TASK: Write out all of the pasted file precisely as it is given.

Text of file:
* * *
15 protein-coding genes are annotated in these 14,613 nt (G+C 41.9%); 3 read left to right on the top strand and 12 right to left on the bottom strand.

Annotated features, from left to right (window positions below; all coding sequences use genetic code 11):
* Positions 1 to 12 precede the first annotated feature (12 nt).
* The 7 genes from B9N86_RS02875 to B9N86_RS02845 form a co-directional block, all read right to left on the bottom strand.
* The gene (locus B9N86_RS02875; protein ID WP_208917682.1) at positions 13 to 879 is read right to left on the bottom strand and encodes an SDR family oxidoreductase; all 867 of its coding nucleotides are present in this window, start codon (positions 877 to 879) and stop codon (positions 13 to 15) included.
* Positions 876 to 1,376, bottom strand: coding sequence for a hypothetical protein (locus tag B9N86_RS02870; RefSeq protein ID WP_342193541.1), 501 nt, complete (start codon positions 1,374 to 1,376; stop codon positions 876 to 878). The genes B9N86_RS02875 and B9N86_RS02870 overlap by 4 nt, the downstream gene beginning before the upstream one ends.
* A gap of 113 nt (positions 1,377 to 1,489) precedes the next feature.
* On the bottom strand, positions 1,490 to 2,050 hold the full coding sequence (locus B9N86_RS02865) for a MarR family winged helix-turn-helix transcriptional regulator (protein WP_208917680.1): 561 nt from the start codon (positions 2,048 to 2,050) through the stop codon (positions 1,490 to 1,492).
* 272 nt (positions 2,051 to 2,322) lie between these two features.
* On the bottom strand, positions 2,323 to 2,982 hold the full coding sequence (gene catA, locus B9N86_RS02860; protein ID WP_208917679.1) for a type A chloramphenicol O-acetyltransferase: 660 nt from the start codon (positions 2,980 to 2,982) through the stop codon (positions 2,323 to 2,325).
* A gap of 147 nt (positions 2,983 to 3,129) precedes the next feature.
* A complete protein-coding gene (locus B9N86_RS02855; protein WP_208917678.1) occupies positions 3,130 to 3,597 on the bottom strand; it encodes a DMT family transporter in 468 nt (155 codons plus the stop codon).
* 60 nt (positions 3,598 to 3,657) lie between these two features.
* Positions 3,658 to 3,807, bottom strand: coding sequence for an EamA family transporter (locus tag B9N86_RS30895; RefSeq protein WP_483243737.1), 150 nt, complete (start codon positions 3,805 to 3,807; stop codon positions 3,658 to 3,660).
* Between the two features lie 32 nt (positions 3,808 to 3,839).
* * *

15 protein-coding genes are annotated in these 14,613 nt (G+C 41.9%); 3 read left to right on the top strand and 12 right to left on the bottom strand.

Annotated features, from left to right (window positions below; all coding sequences use genetic code 11):
* Positions 1 to 12 precede the first annotated feature (12 nt).
* The 7 genes from B9N86_RS02875 to B9N86_RS02845 form a co-directional block, all read right to left on the bottom strand.
* The gene (locus B9N86_RS02875; protein ID WP_208917682.1) at positions 13 to 879 is read right to left on the bottom strand and encodes an SDR family oxidoreductase; all 867 of its coding nucleotides are present in this window, start codon (positions 877 to 879) and stop codon (positions 13 to 15) included.
* Positions 876 to 1,376, bottom strand: coding sequence for a hypothetical protein (locus tag B9N86_RS02870; RefSeq protein ID WP_342193541.1), 501 nt, complete (start codon positions 1,374 to 1,376; stop codon positions 876 to 878). The genes B9N86_RS02875 and B9N86_RS02870 overlap by 4 nt, the downstream gene beginning before the upstream one ends.
* A gap of 113 nt (positions 1,377 to 1,489) precedes the next feature.
* On the bottom strand, positions 1,490 to 2,050 hold the full coding sequence (locus B9N86_RS02865) for a MarR family winged helix-turn-helix transcriptional regulator (protein WP_208917680.1): 561 nt from the start codon (positions 2,048 to 2,050) through the stop codon (positions 1,490 to 1,492).
* 272 nt (positions 2,051 to 2,322) lie between these two features.
* On the bottom strand, positions 2,323 to 2,982 hold the full coding sequence (gene catA, locus B9N86_RS02860; protein ID WP_208917679.1) for a type A chloramphenicol O-acetyltransferase: 660 nt from the start codon (positions 2,980 to 2,982) through the stop codon (positions 2,323 to 2,325).
* A gap of 147 nt (positions 2,983 to 3,129) precedes the next feature.
* A complete protein-coding gene (locus B9N86_RS02855; protein WP_208917678.1) occupies positions 3,130 to 3,597 on the bottom strand; it encodes a DMT family transporter in 468 nt (155 codons plus the stop codon).
* 60 nt (positions 3,598 to 3,657) lie between these two features.
* Positions 3,658 to 3,807, bottom strand: coding sequence for an EamA family transporter (locus tag B9N86_RS30895; RefSeq protein WP_483243737.1), 150 nt, complete (start codon positions 3,805 to 3,807; stop codon positions 3,658 to 3,660).
* Between the two features lie 32 nt (positions 3,808 to 3,839).